Opinion
This tackle by Ireland's Chris Farrell on Sam Johnson of Scotland would be illegal under the proposed new law. Picture: SNS/SRU.

Allan Massie: Law change must focus on dispersal

E ven as we get ready for the World Cup and anxiously scan the news for reports of any injuries – Wales have already been deprived of Toby Faletau – the law-makers are looking to the future beyond whatever happens in Japan, and have come up with a number of law changes or revisions which will be given trials at various levels of the game.

Rugby Union 2
All Blacks captain David Kirk with the William Webb Ellis trophy in 1987. Picture: AP

Allan Massie: Scotland can go to Rugby World Cup with optimism

It is thirty-two years since the first Rugby World Cup. So I suppose you have to be fortyish to have any memory of it. It may surprise anyone younger to be told that enthusiasm for the adventure was lukewarm. Ireland and Scotland were both, predictably very dubious , England, as I recall, scarcely less so. The hesitation to commit themselves was reasonable. Anyone could see that if the tournament was a success and followed by another, it might become more difficult to keep rugby union as an amateur game. The threat was already looming: there were mutterings about the All Blacks’ hooker Andy Dalton cashing in on his reputation by advertising a tractor.

Rugby Union
Scotland assistant coach Mike Blair. Picture: Bill Murray/SNS/SRU

Allan Massie: Scotland must be roosters not feather dusters

The Rugby World Cup is creeping up on us, but the creep will soon turn into a sharp trot. Scotland play the first of their four warm-up matches against France in Nice three weeks today. Four warm-up internationals seem a bit like tempting fate to some of us, risk of serious injury rising with every game. True, of course, but injuries come in training too. The Wasps flanker Brad Shields has just been sent home from the England training-camp with a foot injury.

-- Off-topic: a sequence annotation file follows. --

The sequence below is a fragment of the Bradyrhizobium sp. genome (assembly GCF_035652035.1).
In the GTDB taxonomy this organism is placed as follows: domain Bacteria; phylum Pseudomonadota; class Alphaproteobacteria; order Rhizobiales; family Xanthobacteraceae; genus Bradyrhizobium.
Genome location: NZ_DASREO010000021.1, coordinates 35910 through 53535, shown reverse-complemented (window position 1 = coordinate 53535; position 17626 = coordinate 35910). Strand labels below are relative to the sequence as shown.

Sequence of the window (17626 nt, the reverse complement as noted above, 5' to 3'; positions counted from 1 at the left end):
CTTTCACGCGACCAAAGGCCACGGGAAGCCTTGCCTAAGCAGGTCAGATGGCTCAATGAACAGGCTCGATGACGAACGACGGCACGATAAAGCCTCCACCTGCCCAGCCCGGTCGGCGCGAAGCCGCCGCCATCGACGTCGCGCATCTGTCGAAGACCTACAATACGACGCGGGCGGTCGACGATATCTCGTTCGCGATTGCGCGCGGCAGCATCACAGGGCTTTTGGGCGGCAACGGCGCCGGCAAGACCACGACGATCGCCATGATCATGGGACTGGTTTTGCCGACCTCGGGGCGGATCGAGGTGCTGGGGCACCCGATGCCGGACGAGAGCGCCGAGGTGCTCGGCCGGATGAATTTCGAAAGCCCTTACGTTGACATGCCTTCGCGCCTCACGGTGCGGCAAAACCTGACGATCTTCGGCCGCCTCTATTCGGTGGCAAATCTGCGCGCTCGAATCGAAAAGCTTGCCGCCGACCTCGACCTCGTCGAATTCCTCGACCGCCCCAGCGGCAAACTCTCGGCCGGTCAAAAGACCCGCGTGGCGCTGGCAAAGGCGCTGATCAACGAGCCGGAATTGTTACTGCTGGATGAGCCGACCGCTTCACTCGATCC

Rugby Union
Australia head coach Michael Cheika during a training session. Picture: Dan Mullan/Getty

Allan Massie: Rugby Championship will be vital source of World Cup learning for the north

Most of us would, I hope, hate the thought of the Six Nations being regarded as preparation for a World Cup rather than as the great tournament it is, but the Southern Hemisphere’s Rugby Championship has neither the history nor the allure of the Six Nations, and there’s no doubt that all four countries – New Zealand, South Africa, Australia and Argentina – see the truncated Championship which kicks off today as, principally, an opportunity for preparation and experiment. There’s more reason to regard it as such because it is of course that much nearer to the World Cup than the Six Nations was.

Opinion
Alex Dunbar is joining Brive in the French Top 14. Picture: Bruce White/SNS

Allan Massie: Alex Dunbar’s Brive encounter is a flight of French fancy

It is the time of year when most of the news is about things off the field. Yesterday one learned that John Jeffrey has just been appointed chairman of the Six Nations Committee,on which he has served for a number of years, as indeed on World Rugby and the SRU itself also. JJ has come a long way into the ranks of the Great and Good since, along with his mate Finlay Calder, he was described as a “scavenger” by England’s coach, Geoff Cooke. A long way also from that night when he and England’s mighty No 8 Dean Richards indulged in some passing practice up and down North Bridge with the Calcutta Cup instead of a rugby ball. I don’t really know what the remit and powers of the chair of the Six Nations Committee may be, but I trust that JJ will greet proposals for change with a healthy Borders scepticism, offering our characteristic defence of the status quo: “it’s aye been”.

Opinion 2
Hooker Ross Ford retires as Scotland's most-capped player. Picture: Lynne Cameron/PA Wire

Allan Massie: Ross Ford a ‘splendid servant to clubs, country and the game’

It is in character that Ross Ford should have announced his retirement in a dead week of the close season. One would have liked to see him take his leave after sixty or seventy minutes of an international match at a packed Murrayfield so that he could receive the grateful and admiring applause that he deserves. But he has never been a player to seek, let alone hog, the limelight .For him, a match has always been about the team, not himself.

Rugby Union
Richie Gray is not in Scotland's extended pre-world cup squad. Picture: Ian Rutherford

Allan Massie: Six Nations should heed cricket’s cautionary tale on TV rights

Our under-20 team may have been enduring a disappointing time at the Junior World Cup in Argentina but there is some good news. World Rugby’s reluctant decision to scrap their proposed re-structuring of the international game is to be welcomed, not only in Scotland and Italy, the two countries most likely, on the record over the 20 seasons of the Six Nations, to be at risk of relegation if the proposed two-tier European structure had been agreed.

Scotland